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Rancher revised

Honda’s popular Rancher ATV sports a makeover for 2007. After selling a half-million of the Ranchers since it introduced the model in 1999, Honda boosted the ATV’s horsepower, increased its torque and added electronic fuel injection. Today, the new Fourtrax Rancher is easier to handle and steer than the model it replaces and provides a smooth ride. Rancher fans also will notice a new body style that incorporates extra water and mud protection along with integrated headlights and LED taillights.

Honda is betting the remake of its high-selling ATV will be a hit with customers, including farmers. “The Rancher has been our number-one-selling product, and anytime we redo it, we put in a lot of thought,” reports Jon Row, Honda motorcycle department. The new model is available in electric or manual shift, and 2-wd or 4-wd.

Japanese details

The Fourtrax Rancher is built in Honda’s Timmonsville, SC, plant where 262,000 ATVs and 231,000 engines were manufactured in 2006. Workers in the facility also assemble about 11,400 personal watercraft a year. The Honda facility employs 1,600 workers, referred to as associates. This respectful attitude towards workers is reflected in the state-of-the-art manufacturing facilities that are large, clean and bright. Honda promotes high-quality manufacturing standards and requires all workers to wear white uniforms to help them keep cleanliness in mind.

The Japanese attention to detail is highlighted in the test track located near the manufacturing facilities. The 1½-mile track is an exact duplicate of two other Honda test tracks located in Japan and Ohio. Honda imported dirt and laser-measured the Timmonsville track so that it would exactly match the other two. This way test drivers and engineers can check vehicle performance on any of the tracks without concern for track variables.

A team of test drivers put new Honda vehicles through the paces on the track. The track includes 40 embedded timbers, mud and water pits, a tabletop, and plenty of curves and bumps to challenge any vehicle. The testers also drive the vehicles through a wooded course next to the track. This all sounds like fun, but test drivers do it day after day in South Carolina’s hot, humid climate while wearing a full set of riding gear.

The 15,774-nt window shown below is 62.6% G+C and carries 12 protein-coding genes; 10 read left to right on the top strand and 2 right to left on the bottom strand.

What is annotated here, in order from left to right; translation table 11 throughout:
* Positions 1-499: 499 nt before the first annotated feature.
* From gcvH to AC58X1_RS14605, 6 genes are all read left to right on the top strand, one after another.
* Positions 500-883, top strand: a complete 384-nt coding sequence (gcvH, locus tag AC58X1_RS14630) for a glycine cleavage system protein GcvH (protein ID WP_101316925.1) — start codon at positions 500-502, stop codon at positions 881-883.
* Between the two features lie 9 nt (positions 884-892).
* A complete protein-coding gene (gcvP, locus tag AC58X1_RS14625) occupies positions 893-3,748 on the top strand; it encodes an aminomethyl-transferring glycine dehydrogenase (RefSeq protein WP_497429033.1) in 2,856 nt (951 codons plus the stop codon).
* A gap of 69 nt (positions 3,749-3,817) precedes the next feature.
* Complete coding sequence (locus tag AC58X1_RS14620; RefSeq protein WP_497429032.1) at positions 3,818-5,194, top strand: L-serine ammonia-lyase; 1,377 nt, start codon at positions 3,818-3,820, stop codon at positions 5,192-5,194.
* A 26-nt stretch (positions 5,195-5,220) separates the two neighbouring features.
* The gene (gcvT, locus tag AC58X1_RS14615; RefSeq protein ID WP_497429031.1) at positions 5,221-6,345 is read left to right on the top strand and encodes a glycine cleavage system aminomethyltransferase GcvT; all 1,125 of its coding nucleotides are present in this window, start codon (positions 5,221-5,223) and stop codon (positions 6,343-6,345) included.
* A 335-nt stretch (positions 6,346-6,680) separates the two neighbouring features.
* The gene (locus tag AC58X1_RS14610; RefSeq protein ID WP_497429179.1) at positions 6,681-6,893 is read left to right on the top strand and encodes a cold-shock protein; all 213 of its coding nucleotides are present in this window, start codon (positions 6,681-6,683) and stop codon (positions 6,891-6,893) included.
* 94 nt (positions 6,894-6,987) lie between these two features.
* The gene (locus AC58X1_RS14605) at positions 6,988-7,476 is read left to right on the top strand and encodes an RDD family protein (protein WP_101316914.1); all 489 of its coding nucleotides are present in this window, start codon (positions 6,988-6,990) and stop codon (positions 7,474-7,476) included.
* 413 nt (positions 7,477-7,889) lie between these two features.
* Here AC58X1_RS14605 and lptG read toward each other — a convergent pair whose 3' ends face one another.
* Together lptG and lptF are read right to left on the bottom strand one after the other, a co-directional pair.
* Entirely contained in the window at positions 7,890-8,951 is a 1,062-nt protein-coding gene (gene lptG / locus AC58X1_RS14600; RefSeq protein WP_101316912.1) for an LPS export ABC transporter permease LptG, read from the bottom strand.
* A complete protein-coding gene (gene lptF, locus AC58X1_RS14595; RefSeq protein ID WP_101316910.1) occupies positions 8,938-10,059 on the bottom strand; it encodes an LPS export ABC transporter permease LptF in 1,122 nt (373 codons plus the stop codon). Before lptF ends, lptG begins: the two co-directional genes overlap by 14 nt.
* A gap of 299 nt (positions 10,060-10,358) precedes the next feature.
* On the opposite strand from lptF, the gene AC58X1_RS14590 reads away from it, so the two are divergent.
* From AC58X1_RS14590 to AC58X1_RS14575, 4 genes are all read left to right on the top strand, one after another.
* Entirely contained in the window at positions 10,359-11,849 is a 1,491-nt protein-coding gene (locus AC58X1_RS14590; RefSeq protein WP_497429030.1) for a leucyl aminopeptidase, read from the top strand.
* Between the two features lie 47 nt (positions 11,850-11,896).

Test drive

The value of the test track came to light when I, and several other journalists, drove both the old and new models of Rancher ATVs on it. I found the new Rancher to be more powerful, better handling and more comfortable than the older models. The new models also had more power to pull a loaded cart around the course.

We also took the Ranchers to the woods for a drive that turned into an obstacle course. The new Rancher easily wove through tree saplings, over ruts and through mud with no trouble. I particularly noticed the Rancher handled split-second turns to avoid trees. Only once did I slam into a tree (operator error, of course). Overall, the Rancher proved to be a great-driving ATV with plenty of power to handle heavy loads.

420cc engine

At the heart of the Rancher makeover is a 420cc, liquid-cooled engine, which replaces a 350cc, air-cooled engine. The bigger engine provides 27% more horsepower and 30% more torque. It is an in-line engine with the crankshaft mounted longitudinally. A Honda design, the in-line engine allows direct driveshaft alignment to both front and rear wheels so it has fewer parts and less cranking torque needed to start than crankshafts with conventional designs do. Plus, the in-line design lowers the Rancher’s center of gravity and offers more stability.

Honda equipped the new ATV with electronic fuel injection to help start the vehicle in cold weather and at high altitudes. It also added dual front disc brakes to improve braking.

A one-piece plastic skid plate is installed under each of the Ranchers to protect it from rugged terrain. Honda switched to plastic because metal plates can become deformed. The vehicle has 6.3 in. of suspension travel.

All of the Ranchers have a five-speed transmission with reverse and an ultralow first gear. A Traxlok 4-wd/2-wd selector level allows an operator to switch to 4-wd in tough driving conditions. The suspension includes independent double-wishbone in the front and steel swingarm suspension in the rear.

The Rancher is rated for 66 lbs. of cargo on the front racks and 133 lbs. on the rear. It has a towing capacity of 850 lbs.

Prices for the TRX40 models are as follows: TM (2-wd, manual shift), $4,499; TE (2-wd, electric shift), $4,699; FM (4-wd, manual shift), $5,299; and FE (4-wd, electric shift), $5,499.

For more information, contact American Honda Motor Company, Dept. FIN, 1919 Torrance Blvd., Torrance, CA 90501, 310/781-5139,

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